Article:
Requiem for the Third See of Christendom

Egypt today is the site of a persecution of the Church on a scale unseen in Western Europe since the darkest days of the French Revolution; the Coptic Church is fighting for its life under vicious and escalating attacks from Muslims. A Muslim Brotherhood government is coming to power that promises to be more hostile. [...]

Proceeding Toward Reunion at Last

This article originally appeared in the April 2000 issue of Crisis Magazine. The “dialogue of love” between Rome and the Orthodox Churches that offered so much promise after nine centuries of ecclesial estrangement seems to be running out of breath as we enter the third Christian millennium. A dramatic breakthrough is needed to restore the [...]

Must the Roman Curia be Italian?

Although he’s not very well known in the U.S., save among members of the Sant’Egidio community (of which he’s the founding father), Andrea Riccardi is a major figure in the Catholic Church in Italy: a historian of the papacy, a commentator on all things Catholic, and a player in various ecclesiastical dramas. Most recently, according [...]

Arrivederci, Roma

  Will popular democracy bring down the New World Order? A fair question. For Western peoples are growing increasingly reluctant to accept the sacrifices that the elites are imposing upon them to preserve that New World Order. Political support for TARP, to rescue the financial system after the Lehman Brothers collapse, is being held against [...]

Dissenting Catholics’ Modernity Problem

Judging from the hundreds of thousands of Germans who attended and watched Pope Benedict XVI’s September trip to his homeland (not to mention the tsunami of commentaries sparked by his Bundestag address), the pope’s visit was -- once again -- a success. And, once again, it was also an occasion for self-identified dissenting Catholics to [...]

Whatever Happened to Palestrina?

A German opera called Palestrina, composed by Hans Pfitzner during the First World War, portrayed the 16th-century composer as the savior of Catholic Church music. Set during the Council of Trent, the opera had the council fathers on the verge of banning polyphonic music (many voices singing various melodies at variance) from the Mass. Then [...]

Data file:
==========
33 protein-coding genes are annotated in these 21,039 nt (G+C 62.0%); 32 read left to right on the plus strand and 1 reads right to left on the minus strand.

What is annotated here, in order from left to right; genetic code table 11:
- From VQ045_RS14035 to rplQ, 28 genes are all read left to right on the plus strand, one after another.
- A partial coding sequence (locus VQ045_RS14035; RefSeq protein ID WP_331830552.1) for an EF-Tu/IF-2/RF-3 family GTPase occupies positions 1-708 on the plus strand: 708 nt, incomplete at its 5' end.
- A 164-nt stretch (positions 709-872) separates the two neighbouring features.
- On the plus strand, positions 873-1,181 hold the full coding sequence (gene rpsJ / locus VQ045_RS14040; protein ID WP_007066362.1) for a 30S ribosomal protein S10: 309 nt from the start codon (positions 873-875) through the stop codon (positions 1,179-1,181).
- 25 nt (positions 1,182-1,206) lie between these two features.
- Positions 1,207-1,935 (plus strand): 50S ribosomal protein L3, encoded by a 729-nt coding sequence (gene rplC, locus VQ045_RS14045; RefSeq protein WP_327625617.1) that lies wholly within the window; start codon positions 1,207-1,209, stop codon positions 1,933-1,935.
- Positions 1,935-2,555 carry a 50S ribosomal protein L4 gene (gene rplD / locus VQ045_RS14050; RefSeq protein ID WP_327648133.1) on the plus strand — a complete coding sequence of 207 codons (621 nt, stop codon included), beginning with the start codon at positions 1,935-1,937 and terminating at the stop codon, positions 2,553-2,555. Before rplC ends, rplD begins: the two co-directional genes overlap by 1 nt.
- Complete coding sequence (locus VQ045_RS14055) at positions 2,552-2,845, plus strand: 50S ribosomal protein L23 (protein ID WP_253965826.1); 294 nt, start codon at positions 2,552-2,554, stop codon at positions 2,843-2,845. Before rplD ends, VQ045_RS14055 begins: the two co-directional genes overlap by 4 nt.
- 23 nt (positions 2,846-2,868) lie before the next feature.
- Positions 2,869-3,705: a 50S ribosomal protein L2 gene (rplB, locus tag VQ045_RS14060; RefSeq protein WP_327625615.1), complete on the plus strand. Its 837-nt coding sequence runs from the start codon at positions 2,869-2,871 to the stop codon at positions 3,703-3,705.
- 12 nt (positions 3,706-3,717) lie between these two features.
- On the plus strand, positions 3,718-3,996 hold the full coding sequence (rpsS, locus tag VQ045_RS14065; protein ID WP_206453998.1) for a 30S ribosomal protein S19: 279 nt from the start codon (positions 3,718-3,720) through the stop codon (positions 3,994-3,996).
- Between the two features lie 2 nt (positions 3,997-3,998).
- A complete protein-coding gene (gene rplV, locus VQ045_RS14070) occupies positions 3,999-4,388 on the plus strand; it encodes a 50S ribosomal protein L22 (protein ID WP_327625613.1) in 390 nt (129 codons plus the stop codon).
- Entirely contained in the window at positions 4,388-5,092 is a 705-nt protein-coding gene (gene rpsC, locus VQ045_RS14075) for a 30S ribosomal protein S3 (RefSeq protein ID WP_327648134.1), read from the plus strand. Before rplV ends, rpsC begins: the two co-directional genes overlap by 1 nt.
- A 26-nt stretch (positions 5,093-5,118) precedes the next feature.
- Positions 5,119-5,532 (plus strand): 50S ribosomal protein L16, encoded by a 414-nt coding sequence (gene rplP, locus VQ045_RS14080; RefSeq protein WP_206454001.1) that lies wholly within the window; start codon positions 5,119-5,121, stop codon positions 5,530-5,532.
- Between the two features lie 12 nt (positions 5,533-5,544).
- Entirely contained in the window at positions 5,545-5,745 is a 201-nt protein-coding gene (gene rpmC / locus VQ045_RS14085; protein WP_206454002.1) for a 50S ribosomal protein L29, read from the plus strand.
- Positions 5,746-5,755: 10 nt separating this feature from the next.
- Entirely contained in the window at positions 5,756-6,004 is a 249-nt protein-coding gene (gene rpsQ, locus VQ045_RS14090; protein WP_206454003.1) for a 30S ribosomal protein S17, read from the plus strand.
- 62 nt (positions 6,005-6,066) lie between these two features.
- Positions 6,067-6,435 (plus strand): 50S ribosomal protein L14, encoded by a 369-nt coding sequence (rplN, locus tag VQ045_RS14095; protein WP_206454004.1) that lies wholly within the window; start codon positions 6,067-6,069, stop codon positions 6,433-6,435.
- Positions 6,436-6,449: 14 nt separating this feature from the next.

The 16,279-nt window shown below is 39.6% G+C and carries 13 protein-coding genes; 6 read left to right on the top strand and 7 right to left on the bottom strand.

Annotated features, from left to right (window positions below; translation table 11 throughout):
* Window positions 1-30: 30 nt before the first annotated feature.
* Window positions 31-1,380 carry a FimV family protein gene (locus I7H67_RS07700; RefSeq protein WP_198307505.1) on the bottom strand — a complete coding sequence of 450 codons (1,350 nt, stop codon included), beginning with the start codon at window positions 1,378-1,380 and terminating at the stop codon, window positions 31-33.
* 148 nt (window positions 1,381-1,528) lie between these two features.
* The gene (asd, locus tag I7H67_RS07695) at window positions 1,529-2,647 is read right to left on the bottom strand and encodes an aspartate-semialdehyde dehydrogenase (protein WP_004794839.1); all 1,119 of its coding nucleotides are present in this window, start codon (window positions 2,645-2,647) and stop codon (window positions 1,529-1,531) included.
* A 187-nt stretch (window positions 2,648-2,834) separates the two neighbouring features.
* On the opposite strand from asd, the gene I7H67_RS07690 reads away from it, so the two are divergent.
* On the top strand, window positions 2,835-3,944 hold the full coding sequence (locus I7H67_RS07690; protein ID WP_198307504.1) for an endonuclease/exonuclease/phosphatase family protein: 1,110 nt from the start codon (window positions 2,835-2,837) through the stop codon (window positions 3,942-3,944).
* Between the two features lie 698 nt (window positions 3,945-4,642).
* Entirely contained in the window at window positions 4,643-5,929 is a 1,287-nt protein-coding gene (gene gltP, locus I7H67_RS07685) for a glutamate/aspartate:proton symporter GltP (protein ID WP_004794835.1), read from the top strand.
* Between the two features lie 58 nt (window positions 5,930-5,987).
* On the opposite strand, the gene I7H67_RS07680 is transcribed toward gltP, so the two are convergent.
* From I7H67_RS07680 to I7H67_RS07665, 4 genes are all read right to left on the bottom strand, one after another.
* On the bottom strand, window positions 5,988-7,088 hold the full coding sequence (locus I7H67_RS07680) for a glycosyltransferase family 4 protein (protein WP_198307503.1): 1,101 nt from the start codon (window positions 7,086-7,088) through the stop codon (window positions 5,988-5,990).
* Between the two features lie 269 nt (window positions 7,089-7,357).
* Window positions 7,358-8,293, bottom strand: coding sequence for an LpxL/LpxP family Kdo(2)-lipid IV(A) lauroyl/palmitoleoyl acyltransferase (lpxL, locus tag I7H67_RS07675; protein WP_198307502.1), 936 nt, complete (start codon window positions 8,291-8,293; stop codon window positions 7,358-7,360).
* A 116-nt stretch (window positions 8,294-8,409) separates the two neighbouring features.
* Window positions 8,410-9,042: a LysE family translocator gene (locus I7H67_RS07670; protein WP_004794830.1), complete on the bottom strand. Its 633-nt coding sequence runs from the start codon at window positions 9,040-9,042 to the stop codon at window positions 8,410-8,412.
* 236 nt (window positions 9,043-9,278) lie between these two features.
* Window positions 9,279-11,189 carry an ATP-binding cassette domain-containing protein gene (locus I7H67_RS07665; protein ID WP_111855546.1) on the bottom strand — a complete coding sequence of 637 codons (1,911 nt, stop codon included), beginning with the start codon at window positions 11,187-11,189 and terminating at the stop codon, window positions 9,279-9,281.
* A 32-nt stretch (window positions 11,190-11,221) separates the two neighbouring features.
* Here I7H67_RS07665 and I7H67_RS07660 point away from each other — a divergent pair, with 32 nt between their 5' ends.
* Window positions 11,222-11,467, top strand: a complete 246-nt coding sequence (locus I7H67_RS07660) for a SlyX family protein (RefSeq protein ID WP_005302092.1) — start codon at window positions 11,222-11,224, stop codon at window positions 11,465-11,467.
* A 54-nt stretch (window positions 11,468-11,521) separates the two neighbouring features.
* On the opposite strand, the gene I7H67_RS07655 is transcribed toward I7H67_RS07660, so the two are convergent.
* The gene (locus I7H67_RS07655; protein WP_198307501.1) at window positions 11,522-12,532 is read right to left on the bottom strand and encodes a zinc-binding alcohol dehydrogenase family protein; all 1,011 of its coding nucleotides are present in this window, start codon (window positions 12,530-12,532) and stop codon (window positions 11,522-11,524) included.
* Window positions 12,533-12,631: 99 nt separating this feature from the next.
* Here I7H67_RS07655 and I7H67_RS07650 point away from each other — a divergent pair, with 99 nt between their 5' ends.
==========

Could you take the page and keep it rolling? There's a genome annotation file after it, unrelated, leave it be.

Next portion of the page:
Summer Flood

The musical levees have broken and I am inundated with new CD releases. In these brief reviews, I will also be playing catch-up on some overlooked items of merit. I shall proceed chronologically, which means we begin with my favorite period of music, the Classical era. The CPO label (777 526-2) has released a disc [...]

A New Bridge across the Tiber

The Personal Ordinariate of Our Lady of Walsingham has now been established in England. By Easter this year, three bishops, sixty priests, and nearly one thousand lay people had left the Church of England to be received into the Catholic Church. Archbishop Donald Wuerl is working with interested parties to establish the ordinariate in the United [...]

Australia: The Happy Land of Upside Down

  The National Catholic Reporter has their undies in a bunch, as is their custom, over the fact that Pope Benedict XVI (perpetually referred to as "Ratzinger" at NCR) is still Catholic. This week, the pope has dissented from the NCR Magisterium by giving Bishop William M. Morris of Toowoomba, Queensland, his walking papers without [...]

John Paul II

I began my seminary studies by flying to Rome the same day Pope John Paul II returned from his first apostolic visit to the United States. Some published reports implied that I had been piled into his craft, but I was on the flight behind his, and I definitely had not been kidnapped. The early [...]